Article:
In his delivery of the weekly GOP address on Saturday morning, the Tea Party’s “Crown Prince” Senator Marco Rubio (R-Fl.) demonstrated why presidential hopefuls Gingrich and Romney might want him on the ticket.
After attacking President Obama’s State of the Union address, Rubio, the son of Cuban immigrants, told the tale of how free enterprise enabled his working-class father to earn a living as a bartender and provide opportunities for his children.
“I thank God that there was enough prosperity in America so people could go on vacation to Miami or Las Vegas,” Rubio said. “Where people felt prosperous enough to have weddings or bar mitzvahs and, by the way, could leave tips in my Dad’s little tip jar. Because with that money he raised us. And he gave me the opportunity to do things he never had a chance to do.”
With immigration expected to be a central factor in Florida’s primary on Tuesday, it’s no wonder that both Rick Santorum and Mitt Romney name-checked Rubio as a top Hispanic leader in last week’s GOP debate, and that Newt Gingrich named him as a potential vice presidential nominee in the debate and in an interview on the Spanish-language Telemundo network.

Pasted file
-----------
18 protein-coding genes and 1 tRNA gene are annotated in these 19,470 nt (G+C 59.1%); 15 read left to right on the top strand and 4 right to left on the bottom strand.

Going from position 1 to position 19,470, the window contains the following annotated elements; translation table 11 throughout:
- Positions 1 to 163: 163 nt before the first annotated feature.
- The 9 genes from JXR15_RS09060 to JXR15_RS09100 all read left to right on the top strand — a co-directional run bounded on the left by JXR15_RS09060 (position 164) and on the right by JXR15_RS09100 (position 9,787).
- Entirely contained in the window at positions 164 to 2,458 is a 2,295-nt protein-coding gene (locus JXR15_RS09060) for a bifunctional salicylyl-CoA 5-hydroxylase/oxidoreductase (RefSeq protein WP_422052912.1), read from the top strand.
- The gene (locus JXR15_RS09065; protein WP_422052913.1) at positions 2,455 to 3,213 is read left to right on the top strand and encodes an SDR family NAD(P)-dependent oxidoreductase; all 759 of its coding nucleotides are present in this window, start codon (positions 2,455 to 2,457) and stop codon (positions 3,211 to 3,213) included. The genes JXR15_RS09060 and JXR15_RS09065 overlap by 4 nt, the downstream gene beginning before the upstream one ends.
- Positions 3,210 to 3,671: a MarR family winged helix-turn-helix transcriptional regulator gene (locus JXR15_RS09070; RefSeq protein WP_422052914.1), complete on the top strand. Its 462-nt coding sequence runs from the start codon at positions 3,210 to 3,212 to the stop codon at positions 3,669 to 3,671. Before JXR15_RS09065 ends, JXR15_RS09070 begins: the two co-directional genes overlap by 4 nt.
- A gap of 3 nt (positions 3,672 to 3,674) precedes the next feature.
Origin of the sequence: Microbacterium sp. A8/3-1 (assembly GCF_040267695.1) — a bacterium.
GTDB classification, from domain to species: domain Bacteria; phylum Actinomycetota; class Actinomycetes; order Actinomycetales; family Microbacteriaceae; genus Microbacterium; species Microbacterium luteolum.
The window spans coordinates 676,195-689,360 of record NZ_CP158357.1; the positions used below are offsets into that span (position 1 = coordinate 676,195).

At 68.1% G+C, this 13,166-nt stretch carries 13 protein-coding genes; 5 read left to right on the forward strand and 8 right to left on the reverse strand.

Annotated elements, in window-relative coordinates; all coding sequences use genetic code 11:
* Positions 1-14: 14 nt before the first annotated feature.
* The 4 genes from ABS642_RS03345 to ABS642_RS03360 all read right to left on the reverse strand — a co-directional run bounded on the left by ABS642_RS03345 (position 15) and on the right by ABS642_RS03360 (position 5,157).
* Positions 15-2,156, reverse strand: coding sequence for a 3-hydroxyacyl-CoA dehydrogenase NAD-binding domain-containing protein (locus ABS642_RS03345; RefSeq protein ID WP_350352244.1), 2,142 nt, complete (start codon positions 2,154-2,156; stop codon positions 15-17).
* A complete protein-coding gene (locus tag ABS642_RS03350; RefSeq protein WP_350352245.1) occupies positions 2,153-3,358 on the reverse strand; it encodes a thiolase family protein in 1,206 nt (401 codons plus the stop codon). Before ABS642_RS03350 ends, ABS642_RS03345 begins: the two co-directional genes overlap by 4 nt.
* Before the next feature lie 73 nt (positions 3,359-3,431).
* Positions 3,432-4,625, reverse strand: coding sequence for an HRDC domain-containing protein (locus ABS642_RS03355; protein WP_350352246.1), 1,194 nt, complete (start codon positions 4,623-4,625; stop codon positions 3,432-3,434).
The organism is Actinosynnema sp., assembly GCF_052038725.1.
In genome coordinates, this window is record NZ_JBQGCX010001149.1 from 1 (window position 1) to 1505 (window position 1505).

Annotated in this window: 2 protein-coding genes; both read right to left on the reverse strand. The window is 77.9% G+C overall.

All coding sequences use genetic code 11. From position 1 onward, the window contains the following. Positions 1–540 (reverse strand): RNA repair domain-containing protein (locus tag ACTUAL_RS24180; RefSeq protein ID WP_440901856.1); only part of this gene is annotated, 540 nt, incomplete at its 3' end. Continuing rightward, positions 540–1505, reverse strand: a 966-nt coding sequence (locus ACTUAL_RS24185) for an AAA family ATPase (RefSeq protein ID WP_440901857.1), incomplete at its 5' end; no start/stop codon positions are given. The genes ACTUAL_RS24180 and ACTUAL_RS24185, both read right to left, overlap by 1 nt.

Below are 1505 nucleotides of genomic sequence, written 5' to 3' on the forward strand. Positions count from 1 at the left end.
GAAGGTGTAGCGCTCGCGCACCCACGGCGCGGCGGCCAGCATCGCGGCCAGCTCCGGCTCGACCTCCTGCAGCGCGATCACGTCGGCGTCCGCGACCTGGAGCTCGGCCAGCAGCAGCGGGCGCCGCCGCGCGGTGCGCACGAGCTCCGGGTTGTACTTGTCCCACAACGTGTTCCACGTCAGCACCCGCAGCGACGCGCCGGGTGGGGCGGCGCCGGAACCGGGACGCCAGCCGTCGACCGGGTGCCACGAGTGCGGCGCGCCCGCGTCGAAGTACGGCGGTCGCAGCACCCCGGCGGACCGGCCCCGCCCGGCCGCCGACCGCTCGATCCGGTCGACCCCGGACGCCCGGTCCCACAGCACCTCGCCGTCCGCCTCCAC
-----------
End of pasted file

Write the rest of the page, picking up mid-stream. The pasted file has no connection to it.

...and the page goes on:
Rubio has interesting connections to both Gingrich and Romney. With Gingrich, he shares a longtime political relationship — the two have exchanged emails and ideas for years — and now campaign adviser Jose Mallea, who helped Rubio win his 2010 Congressional election. Romney, though, endorsed Rubio during his campaign.
As of yet, Rubio has not sided with either Republican candidate, and even said in a Telemundo interview last Wednesday, “I don’t think I should be thinking about other goals right now when there are so many issues to deal with that are facing this country, the state of Florida, and our community. That’s what I am focused on.” Rubio continued, “I do not think or believe I will be Vice President of this country.”
According to the Huffington Post, though, Rubio “gave something of an audition for the post of vice president” during his speech at the Hispanic Leadership Network in Miami on Friday.
In an effort to make the GOP seem less harsh on immigration issues, Rubio declared, "For those of us who come from the conservative movement, we must admit that there are those among us who have used rhetoric that is harsh and intolerable, inexcusable. We must admit, myself included, that sometimes we've been too slow in condemning that rhetoric."
It seems that rather than being in a position in which he is auditioning for the post of vice president, Rubio is in a position of power — his endorsement could win the Hispanic vote for Romney or Gingrich at the Florida primary.
Photo Credit: Gage Skidmore